WORTHINGTON — In between the pancake feed, King Turkey Day 10K and the Great Gobbler Gallop Saturday, Worthington was officially proclaimed a Beyond the Yellow Ribbon community during a ceremony that included special guests Gov. Tim Walz and Lt. Col. Ryan Kelly, commander of the 1st Battalion, 125th Field Artillery of the 1st Armored Brigade Combat Team of the 34th Red Bull Infantry Division.

A committee of veterans advocates led by Barb Staples, veterans certifying official at Minnesota West Community & Technical College, worked for more than two years to meet the requirements for the community designation.

“It has not been an easy process since it took a little longer because of COVID,” Staples shared from the King Turkey Day stage just before noon on Saturday. A Worthington native, her father was wounded in the Vietnam War and earned the Purple Heart. He returned home and served at one time as commander of the Worthington VFW.

Military support is something Staples feels strongly about, and she and fellow committee members sought the designation for Worthington as a way to let active duty military and their families know that help and community support is available to them during a deployment.

“(Beyond the Yellow Ribbon has) become a national motto on how communities can come together,” Staples shared.

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With National Guard units from Luverne, Pipestone and Jackson among those in the 1-125th, Kelly spoke of the importance of having supporting communities to help when their members are deployed.

“It has been quite a year, to say the least, for the Minnesota National Guard — from COVID-19 support to domestic support for civil unrest, national disasters like flooding and wildfires, as well as our overseas continued deployments,” Kelly said. “Our National Guard continues to protect those that live on America’s shores.

“These state and national issues affect every community and this region can be especially proud of the contributions of its local units,” he said, noting that local Guard members responded to civil unrest in Minneapolis and stepped up to help the Minnesota Department of Health in regard to COVID-19 in the past year.

“In doing that, we pulled soldiers from this community away from their families and their employers on short notice, for sometimes extended periods of time,” Kelly said. “Your communities have come together and made it clear to all our service men and women and their families that you have their back.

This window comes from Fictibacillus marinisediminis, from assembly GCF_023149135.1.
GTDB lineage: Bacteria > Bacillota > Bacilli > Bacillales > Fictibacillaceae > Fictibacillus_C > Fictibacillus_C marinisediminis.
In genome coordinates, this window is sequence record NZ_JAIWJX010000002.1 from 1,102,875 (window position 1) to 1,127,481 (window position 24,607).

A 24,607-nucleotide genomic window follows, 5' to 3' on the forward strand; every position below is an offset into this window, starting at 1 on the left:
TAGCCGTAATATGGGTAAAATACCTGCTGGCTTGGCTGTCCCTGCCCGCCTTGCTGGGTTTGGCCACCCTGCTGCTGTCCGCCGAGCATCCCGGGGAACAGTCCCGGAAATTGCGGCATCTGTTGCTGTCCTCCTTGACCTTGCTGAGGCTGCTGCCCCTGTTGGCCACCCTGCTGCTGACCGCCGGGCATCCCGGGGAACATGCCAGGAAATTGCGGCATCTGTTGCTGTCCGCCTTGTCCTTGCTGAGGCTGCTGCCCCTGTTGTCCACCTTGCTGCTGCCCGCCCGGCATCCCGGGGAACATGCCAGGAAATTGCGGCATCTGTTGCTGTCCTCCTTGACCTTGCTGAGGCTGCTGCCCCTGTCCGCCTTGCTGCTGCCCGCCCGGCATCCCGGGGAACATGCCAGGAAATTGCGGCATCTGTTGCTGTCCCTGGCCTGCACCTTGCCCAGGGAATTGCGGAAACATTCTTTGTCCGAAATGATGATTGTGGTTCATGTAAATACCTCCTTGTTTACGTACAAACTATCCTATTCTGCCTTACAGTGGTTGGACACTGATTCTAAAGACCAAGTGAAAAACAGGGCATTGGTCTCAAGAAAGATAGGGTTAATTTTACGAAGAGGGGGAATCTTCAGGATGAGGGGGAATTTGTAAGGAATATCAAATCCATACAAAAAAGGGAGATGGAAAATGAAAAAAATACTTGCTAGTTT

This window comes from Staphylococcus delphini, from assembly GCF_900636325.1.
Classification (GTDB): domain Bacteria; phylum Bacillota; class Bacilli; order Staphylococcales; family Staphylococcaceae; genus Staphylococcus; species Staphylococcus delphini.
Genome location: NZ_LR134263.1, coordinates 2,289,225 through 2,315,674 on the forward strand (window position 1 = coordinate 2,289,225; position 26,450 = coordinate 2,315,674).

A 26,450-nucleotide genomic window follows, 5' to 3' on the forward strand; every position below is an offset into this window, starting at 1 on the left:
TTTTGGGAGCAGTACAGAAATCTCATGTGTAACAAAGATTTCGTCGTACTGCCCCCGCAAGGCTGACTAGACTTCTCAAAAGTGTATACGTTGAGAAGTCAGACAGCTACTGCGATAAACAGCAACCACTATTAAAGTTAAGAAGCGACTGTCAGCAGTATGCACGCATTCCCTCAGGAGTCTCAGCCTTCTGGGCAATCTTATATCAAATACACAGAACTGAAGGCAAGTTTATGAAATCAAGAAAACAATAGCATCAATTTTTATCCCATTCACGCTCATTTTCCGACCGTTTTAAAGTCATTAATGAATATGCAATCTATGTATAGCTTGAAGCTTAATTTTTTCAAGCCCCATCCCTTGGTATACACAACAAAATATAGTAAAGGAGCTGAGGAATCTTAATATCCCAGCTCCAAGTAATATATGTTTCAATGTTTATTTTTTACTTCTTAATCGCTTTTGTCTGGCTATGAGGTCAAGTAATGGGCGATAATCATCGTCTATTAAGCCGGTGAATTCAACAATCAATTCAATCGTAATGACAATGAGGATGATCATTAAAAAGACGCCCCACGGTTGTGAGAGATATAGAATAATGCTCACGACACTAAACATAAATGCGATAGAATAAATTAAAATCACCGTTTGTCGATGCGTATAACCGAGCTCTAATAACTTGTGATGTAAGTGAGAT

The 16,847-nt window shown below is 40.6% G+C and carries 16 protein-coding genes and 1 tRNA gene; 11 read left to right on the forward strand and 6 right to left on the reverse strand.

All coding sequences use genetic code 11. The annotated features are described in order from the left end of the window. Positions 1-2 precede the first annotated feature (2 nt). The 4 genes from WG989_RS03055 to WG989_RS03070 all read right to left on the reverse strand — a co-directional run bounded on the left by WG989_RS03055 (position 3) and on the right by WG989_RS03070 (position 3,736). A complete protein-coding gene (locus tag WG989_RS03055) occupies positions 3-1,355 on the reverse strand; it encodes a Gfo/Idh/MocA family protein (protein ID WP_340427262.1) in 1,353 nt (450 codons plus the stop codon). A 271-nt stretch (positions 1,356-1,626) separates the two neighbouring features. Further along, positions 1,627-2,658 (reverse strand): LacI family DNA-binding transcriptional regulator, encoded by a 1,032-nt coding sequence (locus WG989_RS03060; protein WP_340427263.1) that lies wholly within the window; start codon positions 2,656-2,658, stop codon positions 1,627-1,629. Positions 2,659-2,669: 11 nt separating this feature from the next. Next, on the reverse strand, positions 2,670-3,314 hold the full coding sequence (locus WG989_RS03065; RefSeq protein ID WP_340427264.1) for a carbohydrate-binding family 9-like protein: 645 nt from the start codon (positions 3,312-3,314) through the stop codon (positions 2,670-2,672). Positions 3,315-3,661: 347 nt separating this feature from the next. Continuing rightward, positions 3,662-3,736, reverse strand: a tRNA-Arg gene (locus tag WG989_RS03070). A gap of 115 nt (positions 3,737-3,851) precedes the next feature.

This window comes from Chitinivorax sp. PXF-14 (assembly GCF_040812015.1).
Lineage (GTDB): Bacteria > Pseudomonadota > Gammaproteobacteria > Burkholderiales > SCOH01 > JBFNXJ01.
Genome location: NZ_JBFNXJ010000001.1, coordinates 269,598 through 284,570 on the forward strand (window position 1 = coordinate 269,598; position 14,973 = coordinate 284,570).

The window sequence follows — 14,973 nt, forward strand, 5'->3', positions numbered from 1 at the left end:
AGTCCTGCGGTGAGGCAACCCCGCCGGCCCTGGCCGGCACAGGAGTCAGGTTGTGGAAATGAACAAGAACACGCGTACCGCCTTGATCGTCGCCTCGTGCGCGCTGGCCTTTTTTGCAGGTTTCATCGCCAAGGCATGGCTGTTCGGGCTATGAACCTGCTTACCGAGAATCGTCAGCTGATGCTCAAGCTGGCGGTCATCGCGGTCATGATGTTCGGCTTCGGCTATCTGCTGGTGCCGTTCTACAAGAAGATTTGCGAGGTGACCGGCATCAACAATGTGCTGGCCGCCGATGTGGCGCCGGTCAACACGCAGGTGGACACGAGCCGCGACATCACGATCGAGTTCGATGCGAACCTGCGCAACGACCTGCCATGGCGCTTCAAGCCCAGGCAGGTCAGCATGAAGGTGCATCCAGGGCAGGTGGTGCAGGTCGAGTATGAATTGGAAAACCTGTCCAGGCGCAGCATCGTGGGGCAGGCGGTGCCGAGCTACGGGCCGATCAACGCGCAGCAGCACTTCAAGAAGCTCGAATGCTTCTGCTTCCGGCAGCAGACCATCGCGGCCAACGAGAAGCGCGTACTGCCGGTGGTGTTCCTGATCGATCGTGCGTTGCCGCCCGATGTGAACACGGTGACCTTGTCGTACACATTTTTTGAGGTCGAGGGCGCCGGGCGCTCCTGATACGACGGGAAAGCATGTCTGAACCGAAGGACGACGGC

“We don’t know when the next call will come and for what — pandemics, civil disturbance, national disasters, foreign enemies,” he said. “For that reason, we need your help more than ever in ensuring our families receive the support while they are serving and our service members can feel supported in their communities when they come home.”

It was after the Sept. 11, 2001, terrorist attacks on American soil that the Beyond the Yellow Ribbon campaign was developed in Minnesota by then-Gov. Tim Pawlenty. Since then, it has been replicated in all 50 states and territories — because it works, said Gov. Walz during his address to the gathering.

“Minnesota has the fifth largest National Guard in the country. It’s probably one of the most decorated and it is the most used because of the skill set that is there. They do it with dignity, they do it with honor….” Walz said. “Over the last 20 years since that fateful day of the terrorist attacks on Sept. 11, tens of thousands of young Americans have said, ‘I’m willing to serve,’ so that the rest of us can live in peace, the rest of us can celebrate those birthdays with our families, the rest of us can gather on a beautiful day on a Main Street and celebrate a tradition.

“That comes at an incredible cost to those families,” Walz added. “But the communities that rally around them, the communities that are there for those families make all of the difference.”

Walz said in the days and weeks following the Sept. 11 attack, Americans united around a common cause. That same spirit exists with Beyond the Yellow Ribbon.

So, at a time when “things are pretty divided in this country,” Walz said there is no division in the state legislature when it comes to the care of veterans. He offered his congratulations to the city on its inclusion in the Beyond the Yellow Ribbon network, and said it was a privilege to return to the community for his 12th King Turkey Day visit.

Also speaking during the ceremony was Nobles County Veterans Services Officer Jim Dunn, who joined the Beyond the Yellow Ribbon committee after starting his new job six months ago. He said he’s proud to be in a community that supports its veterans.

“The programs and services are vast to make sure our veterans are cared for in this community,” he said, adding that the van transportation system wouldn’t be possible without volunteers who make sure veterans get to their scheduled appointments.

The Beyond the Yellow Ribbon committee received its first major donation during Saturday’s ceremony, when the Buffalo Ridge Leathernecks presented a $1,500 check to the group.